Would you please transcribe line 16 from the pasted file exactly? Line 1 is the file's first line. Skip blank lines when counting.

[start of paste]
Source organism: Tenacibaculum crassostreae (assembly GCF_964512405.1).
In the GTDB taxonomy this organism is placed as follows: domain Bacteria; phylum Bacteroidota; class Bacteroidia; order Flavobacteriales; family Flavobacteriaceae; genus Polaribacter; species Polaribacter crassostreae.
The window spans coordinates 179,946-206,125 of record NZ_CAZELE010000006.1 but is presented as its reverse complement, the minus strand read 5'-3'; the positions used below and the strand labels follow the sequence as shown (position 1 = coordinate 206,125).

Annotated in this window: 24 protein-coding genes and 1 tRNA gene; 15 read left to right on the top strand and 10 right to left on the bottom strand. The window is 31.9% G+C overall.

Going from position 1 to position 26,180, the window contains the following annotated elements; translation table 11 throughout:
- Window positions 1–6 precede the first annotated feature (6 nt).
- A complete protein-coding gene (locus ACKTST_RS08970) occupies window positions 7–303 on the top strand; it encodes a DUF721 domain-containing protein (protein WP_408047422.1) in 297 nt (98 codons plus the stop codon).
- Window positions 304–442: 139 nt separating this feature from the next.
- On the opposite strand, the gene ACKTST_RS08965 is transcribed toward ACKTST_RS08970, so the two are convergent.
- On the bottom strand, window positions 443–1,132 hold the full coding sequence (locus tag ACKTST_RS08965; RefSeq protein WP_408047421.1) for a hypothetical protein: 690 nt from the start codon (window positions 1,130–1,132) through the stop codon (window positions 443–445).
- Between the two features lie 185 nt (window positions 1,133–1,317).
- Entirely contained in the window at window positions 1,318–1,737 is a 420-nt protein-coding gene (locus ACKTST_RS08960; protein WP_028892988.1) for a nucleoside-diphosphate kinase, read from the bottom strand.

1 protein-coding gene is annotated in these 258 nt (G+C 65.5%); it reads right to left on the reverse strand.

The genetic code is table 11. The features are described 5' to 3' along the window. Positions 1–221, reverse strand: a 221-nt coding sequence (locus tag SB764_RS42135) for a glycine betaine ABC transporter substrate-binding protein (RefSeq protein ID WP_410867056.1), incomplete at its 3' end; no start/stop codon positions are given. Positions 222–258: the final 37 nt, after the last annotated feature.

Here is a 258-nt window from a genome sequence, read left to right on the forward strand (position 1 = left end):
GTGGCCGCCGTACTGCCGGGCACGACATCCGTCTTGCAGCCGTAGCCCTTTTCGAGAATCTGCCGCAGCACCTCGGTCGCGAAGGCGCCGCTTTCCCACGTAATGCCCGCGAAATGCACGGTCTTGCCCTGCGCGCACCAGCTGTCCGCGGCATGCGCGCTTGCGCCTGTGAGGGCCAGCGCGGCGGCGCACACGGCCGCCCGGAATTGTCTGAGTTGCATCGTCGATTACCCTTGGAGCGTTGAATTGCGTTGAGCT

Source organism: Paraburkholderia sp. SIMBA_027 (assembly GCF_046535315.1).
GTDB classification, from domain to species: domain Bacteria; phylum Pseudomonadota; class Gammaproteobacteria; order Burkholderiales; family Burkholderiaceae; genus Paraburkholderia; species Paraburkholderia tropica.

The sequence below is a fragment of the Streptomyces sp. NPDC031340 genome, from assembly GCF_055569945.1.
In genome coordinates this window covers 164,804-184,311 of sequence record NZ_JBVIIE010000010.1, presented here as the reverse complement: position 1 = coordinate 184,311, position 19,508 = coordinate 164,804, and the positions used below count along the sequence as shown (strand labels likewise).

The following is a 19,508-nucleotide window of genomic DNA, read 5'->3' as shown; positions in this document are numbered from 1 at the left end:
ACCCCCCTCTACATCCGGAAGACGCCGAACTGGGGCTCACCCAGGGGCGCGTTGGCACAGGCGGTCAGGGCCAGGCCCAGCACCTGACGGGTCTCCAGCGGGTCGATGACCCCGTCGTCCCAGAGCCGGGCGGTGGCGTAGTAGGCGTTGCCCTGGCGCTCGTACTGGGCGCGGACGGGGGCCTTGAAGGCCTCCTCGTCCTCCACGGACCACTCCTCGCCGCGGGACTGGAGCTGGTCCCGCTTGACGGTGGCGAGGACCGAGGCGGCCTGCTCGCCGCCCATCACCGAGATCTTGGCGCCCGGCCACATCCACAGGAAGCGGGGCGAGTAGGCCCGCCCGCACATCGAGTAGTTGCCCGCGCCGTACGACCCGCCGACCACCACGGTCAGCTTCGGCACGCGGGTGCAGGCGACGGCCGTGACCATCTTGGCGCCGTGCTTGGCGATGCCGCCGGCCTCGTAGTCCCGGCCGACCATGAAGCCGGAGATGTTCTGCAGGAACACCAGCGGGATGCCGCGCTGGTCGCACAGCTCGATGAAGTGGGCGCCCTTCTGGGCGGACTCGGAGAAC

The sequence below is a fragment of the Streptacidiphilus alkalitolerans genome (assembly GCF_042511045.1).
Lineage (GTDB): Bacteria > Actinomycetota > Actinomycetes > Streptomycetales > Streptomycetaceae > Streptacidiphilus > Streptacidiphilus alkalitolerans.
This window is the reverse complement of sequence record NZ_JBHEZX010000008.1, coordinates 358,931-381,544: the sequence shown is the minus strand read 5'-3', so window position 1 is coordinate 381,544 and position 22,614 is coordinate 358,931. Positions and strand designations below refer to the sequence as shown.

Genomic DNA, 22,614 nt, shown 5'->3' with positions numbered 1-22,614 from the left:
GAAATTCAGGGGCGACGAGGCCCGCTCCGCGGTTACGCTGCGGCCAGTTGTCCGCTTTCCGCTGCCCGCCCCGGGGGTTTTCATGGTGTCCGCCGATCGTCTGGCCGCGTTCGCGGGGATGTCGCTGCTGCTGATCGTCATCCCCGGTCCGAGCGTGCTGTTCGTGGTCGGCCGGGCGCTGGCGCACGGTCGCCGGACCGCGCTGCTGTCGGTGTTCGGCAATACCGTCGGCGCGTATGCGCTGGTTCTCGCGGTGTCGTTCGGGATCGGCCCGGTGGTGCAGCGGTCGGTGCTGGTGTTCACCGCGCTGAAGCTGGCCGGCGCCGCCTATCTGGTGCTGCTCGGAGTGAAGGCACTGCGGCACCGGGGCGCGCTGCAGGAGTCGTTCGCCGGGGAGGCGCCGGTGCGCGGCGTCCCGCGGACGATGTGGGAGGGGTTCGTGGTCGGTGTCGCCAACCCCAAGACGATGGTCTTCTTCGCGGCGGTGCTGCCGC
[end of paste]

GTGGCCGCCGTACTGCCGGGCACGACATCCGTCTTGCAGCCGTAGCCCTTTTCGAGAATCTGCCGCAGCACCTCGGTCGCGAAGGCGCCGCTTTCCCACGTAATGCCCGCGAAATGCACGGTCTTGCCCTGCGCGCACCAGCTGTCCGCGGCATGCGCGCTTGCGCCTGTGAGGGCCAGCGCGGCGGCGCACACGGCCGCCCGGAATTGTCTGAGTTGCATCGTCGATTACCCTTGGAGCGTTGAATTGCGTTGAGCT